The Smithsonian has long counted on Washington area residents as an audience for its many museums and programs. In this first of a planned multi-year program, tables were turned as traditional musicians from local black, Hispanic and Asian American communities told Festival visitors about the social organizations and the multi-cultural urban context within which their aesthetic expressions flourish. Washington, the residential city beyond the national monuments, burgeons with cultures transplanted from beyond urban, state, and national boundaries as well as with hybrid traditions newly rooted in an urban environment. Over the next several years the Office of Folklife Programs intended to explore the fascinating, vital, and variegated pool of cultures that enliven the Washington metropolitan area. The 1987 program gave special emphasis to music among Washington's communities.
Music is a central part of festive occasions and celebrations as well as an integral feature of everyday life. People mark what they feel is distinctive and valuable through the use of music, frequently accompanied by dance and ritual. For instance, various Asian communities of Washington have maintained some of the seasonal ceremonies of their homelands, such as Lao or Chinese New Year's celebrations. These elaborate and colorful ceremonial events incorporate music, costumes, parades, food, and dance and draw community members from the entire eastern seaboard.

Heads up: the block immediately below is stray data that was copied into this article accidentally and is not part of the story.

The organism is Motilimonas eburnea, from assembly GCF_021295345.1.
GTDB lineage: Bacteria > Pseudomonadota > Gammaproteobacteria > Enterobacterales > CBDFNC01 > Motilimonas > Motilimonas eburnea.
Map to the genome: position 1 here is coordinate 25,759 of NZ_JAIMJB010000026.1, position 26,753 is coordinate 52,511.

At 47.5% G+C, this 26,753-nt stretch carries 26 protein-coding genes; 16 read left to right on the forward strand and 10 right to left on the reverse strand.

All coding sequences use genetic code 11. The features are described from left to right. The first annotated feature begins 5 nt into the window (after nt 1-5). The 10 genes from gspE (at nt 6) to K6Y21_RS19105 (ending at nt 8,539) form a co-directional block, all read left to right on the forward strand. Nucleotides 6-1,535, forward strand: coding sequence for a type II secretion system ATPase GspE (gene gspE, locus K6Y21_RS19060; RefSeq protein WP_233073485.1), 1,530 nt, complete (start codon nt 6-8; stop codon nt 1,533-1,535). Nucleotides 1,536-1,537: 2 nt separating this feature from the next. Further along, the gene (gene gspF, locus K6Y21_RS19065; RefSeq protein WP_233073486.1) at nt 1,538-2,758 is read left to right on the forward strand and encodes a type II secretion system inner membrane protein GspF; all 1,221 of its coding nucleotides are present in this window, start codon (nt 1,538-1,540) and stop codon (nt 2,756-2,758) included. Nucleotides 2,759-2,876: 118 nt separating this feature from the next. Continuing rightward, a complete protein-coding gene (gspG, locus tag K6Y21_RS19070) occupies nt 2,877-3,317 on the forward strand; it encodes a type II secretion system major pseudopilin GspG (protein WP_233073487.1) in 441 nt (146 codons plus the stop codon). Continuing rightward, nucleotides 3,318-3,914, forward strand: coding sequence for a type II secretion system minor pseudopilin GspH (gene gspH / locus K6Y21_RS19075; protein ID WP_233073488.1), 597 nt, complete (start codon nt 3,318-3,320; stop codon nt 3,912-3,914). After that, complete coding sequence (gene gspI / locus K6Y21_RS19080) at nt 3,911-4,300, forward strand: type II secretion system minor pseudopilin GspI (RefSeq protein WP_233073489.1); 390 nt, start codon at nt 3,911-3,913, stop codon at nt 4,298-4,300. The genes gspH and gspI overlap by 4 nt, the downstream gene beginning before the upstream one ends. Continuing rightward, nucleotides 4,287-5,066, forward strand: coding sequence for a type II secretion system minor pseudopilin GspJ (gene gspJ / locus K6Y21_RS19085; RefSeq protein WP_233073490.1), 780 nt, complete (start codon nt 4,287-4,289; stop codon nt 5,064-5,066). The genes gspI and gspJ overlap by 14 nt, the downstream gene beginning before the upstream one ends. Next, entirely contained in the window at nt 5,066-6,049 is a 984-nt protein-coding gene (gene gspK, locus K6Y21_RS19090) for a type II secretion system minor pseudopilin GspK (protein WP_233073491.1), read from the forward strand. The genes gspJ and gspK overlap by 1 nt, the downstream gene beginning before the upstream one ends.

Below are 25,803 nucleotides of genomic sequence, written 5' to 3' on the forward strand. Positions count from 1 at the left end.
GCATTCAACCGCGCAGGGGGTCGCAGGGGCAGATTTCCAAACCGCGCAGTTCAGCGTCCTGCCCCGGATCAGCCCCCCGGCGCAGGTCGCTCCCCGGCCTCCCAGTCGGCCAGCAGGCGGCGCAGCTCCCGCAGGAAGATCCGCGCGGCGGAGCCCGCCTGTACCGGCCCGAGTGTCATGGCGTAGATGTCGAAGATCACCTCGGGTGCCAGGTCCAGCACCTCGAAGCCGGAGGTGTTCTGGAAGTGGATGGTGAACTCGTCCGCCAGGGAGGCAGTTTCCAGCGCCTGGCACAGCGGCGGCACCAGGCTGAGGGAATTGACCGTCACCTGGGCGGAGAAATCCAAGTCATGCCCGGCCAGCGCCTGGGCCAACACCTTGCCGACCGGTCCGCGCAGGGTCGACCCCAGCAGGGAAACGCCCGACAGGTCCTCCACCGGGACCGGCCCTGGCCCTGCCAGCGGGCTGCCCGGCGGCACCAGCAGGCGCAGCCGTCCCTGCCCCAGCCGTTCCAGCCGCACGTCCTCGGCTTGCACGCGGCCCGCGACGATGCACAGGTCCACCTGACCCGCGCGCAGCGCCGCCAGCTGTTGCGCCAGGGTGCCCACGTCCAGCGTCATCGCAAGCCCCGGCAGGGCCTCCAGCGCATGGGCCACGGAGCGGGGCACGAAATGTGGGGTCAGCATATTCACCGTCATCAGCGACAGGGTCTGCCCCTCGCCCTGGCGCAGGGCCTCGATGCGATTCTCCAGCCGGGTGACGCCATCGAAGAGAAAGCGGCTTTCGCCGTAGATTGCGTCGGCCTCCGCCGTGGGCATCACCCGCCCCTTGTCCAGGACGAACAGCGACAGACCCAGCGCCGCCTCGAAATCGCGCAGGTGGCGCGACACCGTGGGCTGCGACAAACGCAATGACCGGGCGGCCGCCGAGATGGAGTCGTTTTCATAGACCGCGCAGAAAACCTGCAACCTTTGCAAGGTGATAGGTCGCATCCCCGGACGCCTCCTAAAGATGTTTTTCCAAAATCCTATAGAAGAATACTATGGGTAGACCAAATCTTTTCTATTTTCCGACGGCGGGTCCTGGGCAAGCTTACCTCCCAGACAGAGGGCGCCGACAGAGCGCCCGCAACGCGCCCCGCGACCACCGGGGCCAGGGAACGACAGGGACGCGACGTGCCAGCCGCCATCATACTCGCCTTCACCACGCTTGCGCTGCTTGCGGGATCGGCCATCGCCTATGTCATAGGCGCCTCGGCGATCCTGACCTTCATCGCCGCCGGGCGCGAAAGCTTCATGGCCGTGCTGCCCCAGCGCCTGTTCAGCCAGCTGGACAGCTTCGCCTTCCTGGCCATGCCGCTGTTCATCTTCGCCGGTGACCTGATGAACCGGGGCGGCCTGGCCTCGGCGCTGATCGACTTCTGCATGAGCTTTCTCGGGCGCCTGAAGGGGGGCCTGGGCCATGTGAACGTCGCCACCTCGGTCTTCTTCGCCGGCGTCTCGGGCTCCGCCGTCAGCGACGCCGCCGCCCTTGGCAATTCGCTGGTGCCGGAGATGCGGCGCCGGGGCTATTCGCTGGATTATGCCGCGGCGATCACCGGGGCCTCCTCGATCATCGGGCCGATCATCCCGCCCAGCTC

African American gospel music thrives in a variety of forms in Washington, ranging from the harmonies of traditional quartet groups to the sounds of more contemporary soloists, ensembles, and choirs, some of which blend classical techniques with more traditional black gospel music. Hundreds of churches support numerous choirs, smaller family groups, and other ensembles and soloists who provide their memberships with gospel music. Gospel music is central to a variety of community events in addition to regular services: for example, pastor, choir, and church anniversary celebrations, as well as funerals are filled with gospel music.
Particularly within Washington's growing Latino community, sharing of traditions has resulted in a synthesis or pan- ethnic style, celebrating a multicultural heritage. In this urban milieu Hispanic, Caribbean, and African musicians constantly create new urban performance forms by drawing fragments from known repertoires and styles and transforming them into new expressions through the use of new harmonies, updated texts, and changes in tempo, rhythmic configurations, or performance style.
Phyllis M. May-Machunda served as Curator of the Metropolitan Washington program and Camila Bryce- Laporte as Assistant Program Coordinator.The Metropolitan Washington program was made possible in part by the Music Performance Trust Funds, a non-profit organization created by U.S. recording companies to fund live and free performances (Trustee: Martin A. Paulson).